These developments are bound to change the composition and behaviour of boards. In future we may expect less rubber-stamping and a more questioning attitude - which is exactly what Derek Higgs was seeking in his proposed reforms, most of which were adopted this week in the Financial Reporting Council's combined code on corporate governance.

But will this lead to greater transparency of behaviour? Canny board members in a post-Enron world will be as attuned to the new demands as they were to the clubbable behaviour of the past. Studied questions may be supplanted by studied criticism - possibly the best ploy for boosting your personal profile in a governance-obsessed world.

Will companies be better run in future? The duties, numbers and cost of non-executives are going to increase. Non-executives will need to know their part-time companies in the kind of detail that militates against membership of too many boards. In a world where ignorance of malfeasance is not so much a defence than a sign of negligence and incompetence, no one wants to be held liable for fraud or corporate failure. Unfortunately this all spells more work for executives who would rather be running the business.

Worries about increased liability explains why Korn Ferry International's latest annual board directors study found that 23 per cent of directors surveyed in North America had turned down additional board positions in 2002, compared with 13 per cent the previous year. The findings of the study, based on responses from 1,362 directors of Fortune 1000 companies in 15 countries, suggest the days of collecting board positions as if they were scout badges appear to be over.

The Korn Ferry study, combined with the more onerous demands on non-executives, might lead us to conclude that non-executive posts on the boards of public companies are becoming less desirable. Not a bit of it, says Miles Broadbent, head of the Miles Partnership, the London-based headhunting firm.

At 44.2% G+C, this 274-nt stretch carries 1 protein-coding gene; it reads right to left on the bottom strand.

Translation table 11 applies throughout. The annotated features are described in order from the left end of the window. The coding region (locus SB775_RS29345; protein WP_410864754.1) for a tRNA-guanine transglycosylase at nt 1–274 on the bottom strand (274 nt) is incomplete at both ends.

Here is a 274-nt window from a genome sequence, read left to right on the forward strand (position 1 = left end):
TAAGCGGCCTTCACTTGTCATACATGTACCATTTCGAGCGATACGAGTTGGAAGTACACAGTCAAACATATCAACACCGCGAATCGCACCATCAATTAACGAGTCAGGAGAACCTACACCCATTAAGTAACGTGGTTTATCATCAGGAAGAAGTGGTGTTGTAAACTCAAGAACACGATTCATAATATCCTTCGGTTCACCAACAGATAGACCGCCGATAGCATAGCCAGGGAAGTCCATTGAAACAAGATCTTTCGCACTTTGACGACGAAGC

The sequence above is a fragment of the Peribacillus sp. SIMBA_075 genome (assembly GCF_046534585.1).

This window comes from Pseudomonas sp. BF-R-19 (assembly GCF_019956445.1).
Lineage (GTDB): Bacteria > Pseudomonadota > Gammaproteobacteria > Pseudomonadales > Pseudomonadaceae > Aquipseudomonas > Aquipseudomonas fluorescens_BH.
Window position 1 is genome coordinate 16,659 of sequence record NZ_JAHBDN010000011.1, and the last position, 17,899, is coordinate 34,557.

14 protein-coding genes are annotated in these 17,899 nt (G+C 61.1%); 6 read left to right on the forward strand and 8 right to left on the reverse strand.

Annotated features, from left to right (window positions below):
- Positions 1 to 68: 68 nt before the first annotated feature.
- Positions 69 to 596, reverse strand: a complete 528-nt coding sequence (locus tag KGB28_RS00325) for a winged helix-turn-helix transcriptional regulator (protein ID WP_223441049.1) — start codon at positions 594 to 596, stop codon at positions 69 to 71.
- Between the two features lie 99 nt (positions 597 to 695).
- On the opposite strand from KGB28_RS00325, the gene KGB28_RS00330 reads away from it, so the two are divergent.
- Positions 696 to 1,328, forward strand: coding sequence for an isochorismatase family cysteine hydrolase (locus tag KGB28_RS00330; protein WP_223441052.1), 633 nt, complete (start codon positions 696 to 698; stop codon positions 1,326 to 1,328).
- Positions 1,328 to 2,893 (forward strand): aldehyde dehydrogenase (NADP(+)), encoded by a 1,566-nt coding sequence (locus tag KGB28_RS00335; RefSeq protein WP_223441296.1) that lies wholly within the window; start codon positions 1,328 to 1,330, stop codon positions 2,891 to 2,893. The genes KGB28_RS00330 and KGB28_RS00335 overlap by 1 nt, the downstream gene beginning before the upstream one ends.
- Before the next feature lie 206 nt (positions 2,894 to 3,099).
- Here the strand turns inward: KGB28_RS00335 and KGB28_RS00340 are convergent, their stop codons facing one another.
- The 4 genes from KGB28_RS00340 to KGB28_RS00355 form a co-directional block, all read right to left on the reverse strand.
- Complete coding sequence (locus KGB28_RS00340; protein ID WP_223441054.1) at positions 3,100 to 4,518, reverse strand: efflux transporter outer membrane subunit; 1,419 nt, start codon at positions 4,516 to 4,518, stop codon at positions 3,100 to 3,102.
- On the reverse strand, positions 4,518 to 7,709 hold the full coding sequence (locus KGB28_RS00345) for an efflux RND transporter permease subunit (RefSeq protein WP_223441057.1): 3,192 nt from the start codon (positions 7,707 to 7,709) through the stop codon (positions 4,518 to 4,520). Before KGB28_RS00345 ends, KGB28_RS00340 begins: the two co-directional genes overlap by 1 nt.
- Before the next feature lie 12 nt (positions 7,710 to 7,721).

"It's complete nonsense that people are reluctant to take on non-executive posts. I'm finding that people are still very keen to do this work," he says. "I have only ever had one person turn me down because of fears of liability. Most chief executives of plcs want to be on at least one other board. It's an important addition to their CVs."

Much of the demand for non-executives, he says, is among companies keen to broaden the composition of their boards. This is leading to increasing opportunities for women. In the past 12 months, his non-executive placements included Stella David, managing director of Bacardi-Martini UK on the board of Nationwide Building Society; Ana Maria Llopis, the Venezuelan-born executive vice-president of Indra, the Spanish information technology company on the board of BAT; Mary-Teresa Rainey, joint chief executive of Rainey Kelly Campbell Roalfe/Young & Rubicam, the advertising agency, at WH Smith; and Clare Chapman, human resources director of Tesco, on the board of First Choice Holidays.

These appointments suggest that large boards are becoming sold on the idea of diversity. The next stage is to broaden their recruiting to include more "non-corporates" with public sector and professional backgrounds. If headhunters are reluctant to search in these areas, companies should copy the public sector and advertise their non-executive posts. That would make a change.